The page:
Some theatre folk believe that theatre and film are on opposite sides of the artistic spectrum, and never the twain shall meet. Beth Tfiloh Community Theatre’s production of The 39 Steps would give these naysayers a run for their money. The 39 Steps is a stage adaptation of Alfred Hitchcock’s film adaptation of the novel by John Buchan, with a plot more convoluted than its history. A cast of four actors transforms one stage into about 30 locations and countless characters, and the result is a show that works best when its tongue is in its cheek.
It’s 1935, and Richard Hannay has nothing better to do, so he decides to do something mindless— he goes to the theater. He crosses paths with the mysterious Annabella Schmidt, who turns out to be a spy protecting a secret only known as “the 39 Steps.” Annabella then turns up dead in Hannay’s flat. Hannay flees the city, wanted for murder, pursued by two men who may or may not be the police. The adventure that follows finds Hannay getting into and out of trouble, all across the British Isles and back again. The real mystery of the story is not “what are the 39 Steps,” but “how will Hannay escape this time?” His harrowing escapes grow more and more absurd as the plot thickens.
It’s great to see a show that combines the scope and imagination of film with the resourcefulness of live theatre.
The production combines a film noir style with the wink-and-a-nudge humor of an old-timey cabaret act. It almost feels like a play within a play, but is not so obnoxiously self-aware. Characters only break the fourth wall when things go wrong— a stagehand is late to sneak a costume piece onstage, or a prop has been misplaced. You have to laugh, because the actors are quick to point out the foibles of having too many cooks in the kitchen— er, theater.
The success of the show rests on the shoulders of its four actors, directed with precision and imagination by Diane M. Smith. The actors are responsible for transforming the set to each different location, and the transformations are varied and fascinating to watch. Actors flap their coats to create the illusion of the wind on the moors. They move in time to the wheels on the rails to create a bumpy train ride. There is even some shadow puppetry for a chase scene.
By far, Zak Ferentz and Evan Margolis, who play the aptly named “Clowns,” give the best performances. The Clowns portray almost every character in the play’s arsenal. Multiple character shifts are required in the span of seconds, which the actors accomplish by changing costume pieces and altering their voices. Each character appears with specificity and a different vocal and physical quality. One of the best characters is Mrs. Jordan, the wife of a mysterious professor, who looks like Big Edie from Grey Gardens and talks like Cruella De Vil.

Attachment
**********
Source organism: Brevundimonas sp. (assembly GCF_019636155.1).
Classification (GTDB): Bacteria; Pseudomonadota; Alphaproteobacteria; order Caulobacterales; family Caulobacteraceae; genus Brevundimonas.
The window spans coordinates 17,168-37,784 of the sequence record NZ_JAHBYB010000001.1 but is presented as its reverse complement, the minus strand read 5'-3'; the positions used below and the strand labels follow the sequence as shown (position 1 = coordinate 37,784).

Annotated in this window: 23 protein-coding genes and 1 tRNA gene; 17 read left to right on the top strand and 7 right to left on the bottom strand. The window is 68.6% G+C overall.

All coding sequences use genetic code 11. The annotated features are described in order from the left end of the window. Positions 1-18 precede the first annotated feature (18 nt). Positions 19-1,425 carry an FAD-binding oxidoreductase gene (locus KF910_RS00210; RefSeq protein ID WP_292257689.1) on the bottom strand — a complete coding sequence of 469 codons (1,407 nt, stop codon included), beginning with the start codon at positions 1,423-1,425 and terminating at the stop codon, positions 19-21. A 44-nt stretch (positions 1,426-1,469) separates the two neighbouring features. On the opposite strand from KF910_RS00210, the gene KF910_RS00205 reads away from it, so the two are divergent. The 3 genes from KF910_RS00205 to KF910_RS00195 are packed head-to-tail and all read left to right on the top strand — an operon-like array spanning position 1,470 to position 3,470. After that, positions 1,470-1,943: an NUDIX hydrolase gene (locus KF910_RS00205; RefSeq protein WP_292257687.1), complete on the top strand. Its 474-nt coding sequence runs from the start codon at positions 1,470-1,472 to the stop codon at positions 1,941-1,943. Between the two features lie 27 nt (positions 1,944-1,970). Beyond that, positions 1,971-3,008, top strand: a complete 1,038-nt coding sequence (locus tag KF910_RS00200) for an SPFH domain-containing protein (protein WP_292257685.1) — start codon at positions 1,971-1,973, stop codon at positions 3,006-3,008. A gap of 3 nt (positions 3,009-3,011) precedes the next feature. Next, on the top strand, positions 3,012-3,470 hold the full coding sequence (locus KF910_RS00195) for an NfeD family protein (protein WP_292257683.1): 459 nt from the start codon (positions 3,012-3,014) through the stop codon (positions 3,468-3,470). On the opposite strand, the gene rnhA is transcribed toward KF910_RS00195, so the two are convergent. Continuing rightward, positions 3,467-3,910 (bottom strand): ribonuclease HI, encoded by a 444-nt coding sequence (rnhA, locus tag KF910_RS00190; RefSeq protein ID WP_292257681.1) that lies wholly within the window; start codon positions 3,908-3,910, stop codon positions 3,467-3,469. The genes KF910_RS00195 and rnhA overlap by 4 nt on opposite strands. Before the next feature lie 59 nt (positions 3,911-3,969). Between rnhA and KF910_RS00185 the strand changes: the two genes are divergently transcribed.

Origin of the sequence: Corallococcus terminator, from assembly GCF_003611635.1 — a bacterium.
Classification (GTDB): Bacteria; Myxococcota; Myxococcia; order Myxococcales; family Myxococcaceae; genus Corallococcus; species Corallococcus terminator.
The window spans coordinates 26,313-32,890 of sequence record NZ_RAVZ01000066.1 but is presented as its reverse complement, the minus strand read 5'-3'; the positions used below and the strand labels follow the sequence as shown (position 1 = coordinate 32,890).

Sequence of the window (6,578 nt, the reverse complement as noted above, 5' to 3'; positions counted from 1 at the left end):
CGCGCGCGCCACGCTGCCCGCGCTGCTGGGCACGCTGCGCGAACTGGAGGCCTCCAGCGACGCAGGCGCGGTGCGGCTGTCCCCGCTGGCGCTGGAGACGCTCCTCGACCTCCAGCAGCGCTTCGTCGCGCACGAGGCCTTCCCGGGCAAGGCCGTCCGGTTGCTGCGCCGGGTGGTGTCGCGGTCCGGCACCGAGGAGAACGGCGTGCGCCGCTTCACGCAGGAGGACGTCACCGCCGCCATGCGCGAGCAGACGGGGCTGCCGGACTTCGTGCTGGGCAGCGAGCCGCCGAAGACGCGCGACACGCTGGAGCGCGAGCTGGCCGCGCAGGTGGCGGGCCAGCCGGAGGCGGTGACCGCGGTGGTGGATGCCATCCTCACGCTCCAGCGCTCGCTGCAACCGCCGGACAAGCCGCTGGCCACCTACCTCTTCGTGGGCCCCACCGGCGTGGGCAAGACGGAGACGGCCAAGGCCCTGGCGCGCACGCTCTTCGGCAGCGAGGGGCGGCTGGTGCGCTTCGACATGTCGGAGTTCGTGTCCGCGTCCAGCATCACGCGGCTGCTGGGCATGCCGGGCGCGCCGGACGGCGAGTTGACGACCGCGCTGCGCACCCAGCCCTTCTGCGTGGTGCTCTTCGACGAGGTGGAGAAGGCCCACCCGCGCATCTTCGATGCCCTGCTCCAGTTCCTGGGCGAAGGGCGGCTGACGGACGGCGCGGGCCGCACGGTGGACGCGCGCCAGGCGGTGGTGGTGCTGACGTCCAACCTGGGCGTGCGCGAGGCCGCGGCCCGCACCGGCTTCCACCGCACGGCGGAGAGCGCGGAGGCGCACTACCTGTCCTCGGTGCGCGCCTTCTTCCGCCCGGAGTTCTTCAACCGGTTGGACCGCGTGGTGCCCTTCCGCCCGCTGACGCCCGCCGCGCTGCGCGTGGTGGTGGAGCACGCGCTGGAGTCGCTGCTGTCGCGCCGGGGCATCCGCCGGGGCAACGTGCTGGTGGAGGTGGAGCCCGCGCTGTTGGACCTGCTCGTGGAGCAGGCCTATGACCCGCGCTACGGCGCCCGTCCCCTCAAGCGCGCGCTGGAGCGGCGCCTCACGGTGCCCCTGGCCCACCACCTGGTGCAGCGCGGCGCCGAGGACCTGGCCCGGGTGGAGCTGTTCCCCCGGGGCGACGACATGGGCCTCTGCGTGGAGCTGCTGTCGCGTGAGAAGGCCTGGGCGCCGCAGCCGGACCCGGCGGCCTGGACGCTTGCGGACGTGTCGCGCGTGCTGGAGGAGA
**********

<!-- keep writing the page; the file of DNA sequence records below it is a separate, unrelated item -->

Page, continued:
Lisa Ferentz plays the femme fatale Annabella, a wistful Scottish lass named Margaret, and Pamela, the ingénue that steals Hannay’s heart. Her performances are strong across the board. She does not have to execute character changes in the short amount of time that the Clowns do, but gets many laughs from her reactions to various “accidents.” She is nearly knocked off her feet by a rogue rolling chair, and though it hardly ruffled her character’s feathers, she sends the audience a quick look as if to say, “You see what I have to put up with?”
Paul Margolis plays the hero of the story, Richard Hannay. “Hero” may be a loose term for Hannay, who stumbles clumsily from incident to incident a bit like Inspector Clouseau. Margolis plays Hannay as a man whose method for solving problems is to ask an obstacle to please, if it would be so kind, move out of his way. Margolis takes a few scenes to settle into an English accent, which turns out sounding so much like John Cleese in his Monty Python days that it is hard to see the character as anyone else. Hannay’s monologue scenes lack the punch of the haphazard ensemble scenes, but perhaps it is because Margolis is limited to a single character.
A few blatant Alfred Hitchcock references will have you rolling your eyes instead of laughing. When Margaret insists that Hannay forgo escaping through the front window of her house, she puts so much emphasis on the words REAR WINDOW that you have to cringe for not seeing the reference coming. In another scene, a shower curtain stands in for a waterfall that Hannay and Pamela hide behind, which inevitably results in a Psycho reference.
A few slow-paced scenes and obnoxious Hitchcock references are easy to overlook, in a production as inventive as this one. It’s great to see a show that combines the scope and imagination of film with the resourcefulness of live theatre.
Running Time: Approx. 2 hours with one intermission.
The 39 Steps plays at Beth Tfiloh Community Theatre at the Rosen Arts Center/Mintzes Theatre, 3300 Old Court Road, Pikesville MD on December 13,16, and 18, 2012. For tickets click here.